China could now play a leading role in shaping the future of Russia’s gas industry. Yet, Gazprom is far from saved by the promise of a major new supply contract to Beijing. Several important questions, particularly regarding access to financing major new energy initiatives, remain.
First, Gazprom must accomplish the major task of bringing its Eastern Gas Program online by the 2018 timeframe, the proposed start date of Russian gas deliveries to CNPC. Unless Gazprom receives a major source of outside funding, however, it is doubtful that the company will be able to accomplish this goal. Gazprom is already faced with lagging investor confidence, due to an anticipated decline in production from the company’s existing and planned fields through 2020, as well as doubts over the company’s ability to finance major pipeline projects, like the $24 to $30 billion South Stream and a proposed expansion of the company’s $20 billion Nord Stream, currently operating at below capacity. The enormous additional capital investment requirements associated with the Eastern Gas Program, ranging from $45 to $80 billion, cast doubt over Gazprom’s ability to finance all of these projects.
Second, Rosneft is likely in a much better position than Gazprom to attract financing for its upcoming offshore oil and gas projects. In February, Rosneft negotiated a $25 billion loan-for-oil deal with CNPC, probably helping the company close its TNK-BP takeover and surpass ExxonMobil as the world’s largest publicly-traded oil company a month later. At the end of March, Rosneft announced plans to acquire up to $10 billion more in Chinese financing, bolstering its ability to invest in new infrastructure projects, LNG, and even gas pipeline projects to China. On the sidelines of the Russo-Chinese meetings in Moscow at the end of March, Rosneft and CNPC also announced intentions to build a new gas pipeline to China.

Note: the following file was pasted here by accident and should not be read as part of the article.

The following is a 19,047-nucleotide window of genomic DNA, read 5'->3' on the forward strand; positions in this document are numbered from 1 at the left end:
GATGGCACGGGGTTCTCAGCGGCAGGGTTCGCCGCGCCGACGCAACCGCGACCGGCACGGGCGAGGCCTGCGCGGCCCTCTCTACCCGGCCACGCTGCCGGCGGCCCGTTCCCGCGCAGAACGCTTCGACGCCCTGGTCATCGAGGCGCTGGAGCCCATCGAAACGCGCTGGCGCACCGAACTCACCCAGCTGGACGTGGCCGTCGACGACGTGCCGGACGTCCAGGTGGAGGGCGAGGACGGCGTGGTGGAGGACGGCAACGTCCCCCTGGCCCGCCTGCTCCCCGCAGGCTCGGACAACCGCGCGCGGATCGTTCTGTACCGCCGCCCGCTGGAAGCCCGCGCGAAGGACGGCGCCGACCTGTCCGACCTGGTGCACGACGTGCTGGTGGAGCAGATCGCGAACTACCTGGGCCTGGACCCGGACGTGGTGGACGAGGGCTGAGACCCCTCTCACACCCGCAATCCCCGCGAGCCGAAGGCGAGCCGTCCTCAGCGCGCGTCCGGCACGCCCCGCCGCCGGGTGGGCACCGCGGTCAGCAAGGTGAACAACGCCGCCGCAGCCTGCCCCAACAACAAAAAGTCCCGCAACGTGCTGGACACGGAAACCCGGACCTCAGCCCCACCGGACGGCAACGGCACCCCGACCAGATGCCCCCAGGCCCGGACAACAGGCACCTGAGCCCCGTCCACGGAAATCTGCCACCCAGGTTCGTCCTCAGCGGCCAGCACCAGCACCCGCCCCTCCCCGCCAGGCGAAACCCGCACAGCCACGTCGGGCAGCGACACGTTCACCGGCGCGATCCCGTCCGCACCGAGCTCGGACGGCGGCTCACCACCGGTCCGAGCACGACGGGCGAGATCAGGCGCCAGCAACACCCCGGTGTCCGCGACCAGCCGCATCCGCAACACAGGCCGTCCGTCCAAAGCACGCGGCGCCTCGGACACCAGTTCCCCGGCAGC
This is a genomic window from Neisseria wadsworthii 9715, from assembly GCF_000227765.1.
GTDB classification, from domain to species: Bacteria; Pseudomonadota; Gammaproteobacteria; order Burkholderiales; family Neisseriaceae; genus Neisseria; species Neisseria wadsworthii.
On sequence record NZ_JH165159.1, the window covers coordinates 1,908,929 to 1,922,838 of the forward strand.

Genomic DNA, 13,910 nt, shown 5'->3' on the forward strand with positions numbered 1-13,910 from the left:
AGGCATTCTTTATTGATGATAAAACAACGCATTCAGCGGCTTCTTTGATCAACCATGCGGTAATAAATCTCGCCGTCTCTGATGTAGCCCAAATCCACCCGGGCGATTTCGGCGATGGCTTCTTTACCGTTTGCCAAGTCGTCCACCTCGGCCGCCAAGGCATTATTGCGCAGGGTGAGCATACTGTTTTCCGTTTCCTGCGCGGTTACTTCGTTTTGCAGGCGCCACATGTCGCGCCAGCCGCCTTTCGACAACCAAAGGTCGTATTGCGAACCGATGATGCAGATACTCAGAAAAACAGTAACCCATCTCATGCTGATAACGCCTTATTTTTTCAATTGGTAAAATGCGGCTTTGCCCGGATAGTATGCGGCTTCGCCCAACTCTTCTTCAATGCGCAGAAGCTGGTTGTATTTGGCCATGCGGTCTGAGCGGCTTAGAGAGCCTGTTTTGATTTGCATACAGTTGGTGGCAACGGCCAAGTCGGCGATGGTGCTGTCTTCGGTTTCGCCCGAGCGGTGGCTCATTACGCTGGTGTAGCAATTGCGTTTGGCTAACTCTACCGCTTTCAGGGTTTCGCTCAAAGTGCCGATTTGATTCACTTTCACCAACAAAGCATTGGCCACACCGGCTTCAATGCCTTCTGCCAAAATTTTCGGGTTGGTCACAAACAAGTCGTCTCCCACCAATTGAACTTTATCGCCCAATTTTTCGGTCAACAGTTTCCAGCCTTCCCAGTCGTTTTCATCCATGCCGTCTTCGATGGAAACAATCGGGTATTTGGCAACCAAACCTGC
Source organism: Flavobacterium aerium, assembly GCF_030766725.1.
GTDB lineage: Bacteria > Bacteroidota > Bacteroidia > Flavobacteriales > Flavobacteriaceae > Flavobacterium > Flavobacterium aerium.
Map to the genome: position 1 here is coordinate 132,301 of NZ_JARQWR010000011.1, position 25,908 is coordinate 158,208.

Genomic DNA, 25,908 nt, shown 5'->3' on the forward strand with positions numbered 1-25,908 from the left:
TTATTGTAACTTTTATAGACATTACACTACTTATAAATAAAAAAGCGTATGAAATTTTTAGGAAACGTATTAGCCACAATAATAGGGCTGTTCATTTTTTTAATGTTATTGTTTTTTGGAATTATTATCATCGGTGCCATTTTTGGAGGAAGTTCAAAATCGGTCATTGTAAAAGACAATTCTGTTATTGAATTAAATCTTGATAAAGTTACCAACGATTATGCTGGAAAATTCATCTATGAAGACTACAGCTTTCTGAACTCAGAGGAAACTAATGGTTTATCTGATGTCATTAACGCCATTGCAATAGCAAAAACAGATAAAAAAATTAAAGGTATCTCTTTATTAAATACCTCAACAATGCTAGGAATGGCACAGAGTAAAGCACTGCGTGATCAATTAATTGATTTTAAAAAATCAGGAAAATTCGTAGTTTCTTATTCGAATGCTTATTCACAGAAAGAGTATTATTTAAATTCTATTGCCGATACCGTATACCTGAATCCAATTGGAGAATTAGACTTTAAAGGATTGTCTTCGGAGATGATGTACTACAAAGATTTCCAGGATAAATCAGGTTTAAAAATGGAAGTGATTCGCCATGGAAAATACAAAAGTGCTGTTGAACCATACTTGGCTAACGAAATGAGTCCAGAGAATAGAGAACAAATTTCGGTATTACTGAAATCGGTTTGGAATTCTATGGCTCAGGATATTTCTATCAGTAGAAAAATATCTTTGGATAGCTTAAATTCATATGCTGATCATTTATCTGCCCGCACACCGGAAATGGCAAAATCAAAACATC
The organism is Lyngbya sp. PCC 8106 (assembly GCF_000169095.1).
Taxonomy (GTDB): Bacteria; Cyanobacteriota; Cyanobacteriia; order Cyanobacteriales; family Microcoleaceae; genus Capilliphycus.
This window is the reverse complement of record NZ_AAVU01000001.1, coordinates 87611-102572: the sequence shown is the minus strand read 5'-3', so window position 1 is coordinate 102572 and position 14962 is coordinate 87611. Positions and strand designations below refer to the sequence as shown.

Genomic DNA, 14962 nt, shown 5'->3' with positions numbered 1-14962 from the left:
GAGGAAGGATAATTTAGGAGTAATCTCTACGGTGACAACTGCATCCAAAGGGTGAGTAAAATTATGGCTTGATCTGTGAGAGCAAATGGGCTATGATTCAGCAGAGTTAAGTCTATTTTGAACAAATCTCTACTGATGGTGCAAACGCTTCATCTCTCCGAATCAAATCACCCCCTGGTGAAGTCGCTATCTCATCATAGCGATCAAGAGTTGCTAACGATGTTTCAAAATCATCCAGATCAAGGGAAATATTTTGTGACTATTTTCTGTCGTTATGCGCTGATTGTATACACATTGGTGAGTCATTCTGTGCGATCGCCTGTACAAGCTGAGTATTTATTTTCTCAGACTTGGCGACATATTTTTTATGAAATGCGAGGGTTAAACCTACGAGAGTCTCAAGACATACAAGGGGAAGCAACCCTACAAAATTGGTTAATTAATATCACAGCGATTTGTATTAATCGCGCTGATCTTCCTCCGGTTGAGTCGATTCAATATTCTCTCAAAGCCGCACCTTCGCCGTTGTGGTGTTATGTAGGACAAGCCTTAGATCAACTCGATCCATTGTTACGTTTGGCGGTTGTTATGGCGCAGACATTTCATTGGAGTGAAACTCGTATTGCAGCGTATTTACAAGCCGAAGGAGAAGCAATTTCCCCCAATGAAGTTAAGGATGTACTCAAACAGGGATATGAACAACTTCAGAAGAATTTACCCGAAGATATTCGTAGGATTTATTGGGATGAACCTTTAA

Finally, if LNG export liberalization is realized soon and Novatek is able to break into the gas export market via Yamal LNG in 2017, it would outpace Gazprom in the race to markets to Asia-Pacific. Novatek announced in March that supply contracts for 80 percent of its gas from Yamal LNG are ready to be signed, and that it is in “advanced negotiations” with customers in Japan and elsewhere. Yet, the rise of Rosneft on the Russian gas market will likely hurt Novatek as well in the long run. Rosneft’s growing resource base will enable the company to increase its activities on the domestic gas market. A gradual increase in Russian gas prices will probably lure Rosneft further into this sector. In addition, Rosneft has already signed several major supply contracts with former Novatek customers, including Fortum, E.ON Ruhrgas, and Inter RAO. If Novatek is unable to sign enough new supply contracts to compensate for its losses to Rosneft this year, the company will likely have to review its production plans and growth strategy.
Gazprom’s role in the Russian race to Asian energy markets is uncertain. The short-term outlook does not look bright for Gazprom. Yet, with the rise of Rosneft as Russia’s new national energy champion, and Novatek as a new player on the gas export market, the long-term might be even dimmer.